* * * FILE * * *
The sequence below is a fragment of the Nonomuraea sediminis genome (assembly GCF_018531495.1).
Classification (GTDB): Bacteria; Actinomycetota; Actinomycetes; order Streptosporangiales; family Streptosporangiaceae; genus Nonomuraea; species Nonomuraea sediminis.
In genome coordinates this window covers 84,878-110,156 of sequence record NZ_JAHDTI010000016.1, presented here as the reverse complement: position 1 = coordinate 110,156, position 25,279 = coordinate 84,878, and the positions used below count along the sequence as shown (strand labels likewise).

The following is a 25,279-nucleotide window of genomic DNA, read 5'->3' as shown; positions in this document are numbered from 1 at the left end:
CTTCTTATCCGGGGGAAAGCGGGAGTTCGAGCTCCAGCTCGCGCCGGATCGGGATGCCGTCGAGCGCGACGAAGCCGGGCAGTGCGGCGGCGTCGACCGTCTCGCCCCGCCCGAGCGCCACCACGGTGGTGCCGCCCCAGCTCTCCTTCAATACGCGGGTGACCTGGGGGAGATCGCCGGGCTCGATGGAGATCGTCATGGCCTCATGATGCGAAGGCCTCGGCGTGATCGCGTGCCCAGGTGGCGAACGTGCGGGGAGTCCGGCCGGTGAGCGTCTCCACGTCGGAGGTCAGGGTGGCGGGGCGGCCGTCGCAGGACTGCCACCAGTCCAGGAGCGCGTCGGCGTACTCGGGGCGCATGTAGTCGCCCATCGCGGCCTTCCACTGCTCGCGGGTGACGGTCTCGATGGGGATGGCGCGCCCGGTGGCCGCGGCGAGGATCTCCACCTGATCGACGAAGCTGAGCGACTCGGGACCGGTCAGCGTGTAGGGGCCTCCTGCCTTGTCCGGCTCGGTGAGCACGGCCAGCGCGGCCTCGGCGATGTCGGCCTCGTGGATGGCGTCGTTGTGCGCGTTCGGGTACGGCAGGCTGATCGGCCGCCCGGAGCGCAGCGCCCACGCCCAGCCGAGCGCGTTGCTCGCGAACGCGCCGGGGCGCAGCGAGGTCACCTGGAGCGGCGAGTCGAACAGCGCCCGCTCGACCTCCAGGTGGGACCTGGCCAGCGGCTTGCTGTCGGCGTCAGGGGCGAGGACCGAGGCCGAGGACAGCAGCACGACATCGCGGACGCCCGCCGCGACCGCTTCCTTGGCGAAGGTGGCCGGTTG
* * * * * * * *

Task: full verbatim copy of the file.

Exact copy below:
The sequence below is a fragment of the Nonomuraea sediminis genome (assembly GCF_018531495.1).
Classification (GTDB): Bacteria; Actinomycetota; Actinomycetes; order Streptosporangiales; family Streptosporangiaceae; genus Nonomuraea; species Nonomuraea sediminis.
In genome coordinates this window covers 84,878-110,156 of sequence record NZ_JAHDTI010000016.1, presented here as the reverse complement: position 1 = coordinate 110,156, position 25,279 = coordinate 84,878, and the positions used below count along the sequence as shown (strand labels likewise).

The following is a 25,279-nucleotide window of genomic DNA, read 5'->3' as shown; positions in this document are numbered from 1 at the left end:
CTTCTTATCCGGGGGAAAGCGGGAGTTCGAGCTCCAGCTCGCGCCGGATCGGGATGCCGTCGAGCGCGACGAAGCCGGGCAGTGCGGCGGCGTCGACCGTCTCGCCCCGCCCGAGCGCCACCACGGTGGTGCCGCCCCAGCTCTCCTTCAATACGCGGGTGACCTGGGGGAGATCGCCGGGCTCGATGGAGATCGTCATGGCCTCATGATGCGAAGGCCTCGGCGTGATCGCGTGCCCAGGTGGCGAACGTGCGGGGAGTCCGGCCGGTGAGCGTCTCCACGTCGGAGGTCAGGGTGGCGGGGCGGCCGTCGCAGGACTGCCACCAGTCCAGGAGCGCGTCGGCGTACTCGGGGCGCATGTAGTCGCCCATCGCGGCCTTCCACTGCTCGCGGGTGACGGTCTCGATGGGGATGGCGCGCCCGGTGGCCGCGGCGAGGATCTCCACCTGATCGACGAAGCTGAGCGACTCGGGACCGGTCAGCGTGTAGGGGCCTCCTGCCTTGTCCGGCTCGGTGAGCACGGCCAGCGCGGCCTCGGCGATGTCGGCCTCGTGGATGGCGTCGTTGTGCGCGTTCGGGTACGGCAGGCTGATCGGCCGCCCGGAGCGCAGCGCCCACGCCCAGCCGAGCGCGTTGCTCGCGAACGCGCCGGGGCGCAGCGAGGTCACCTGGAGCGGCGAGTCGAACAGCGCCCGCTCGACCTCCAGGTGGGACCTGGCCAGCGGCTTGCTGTCGGCGTCAGGGGCGAGGACCGAGGCCGAGGACAGCAGCACGACATCGCGGACGCCCGCCGCGACCGCTTCCTTGGCGAAGGTGGCCGGTTG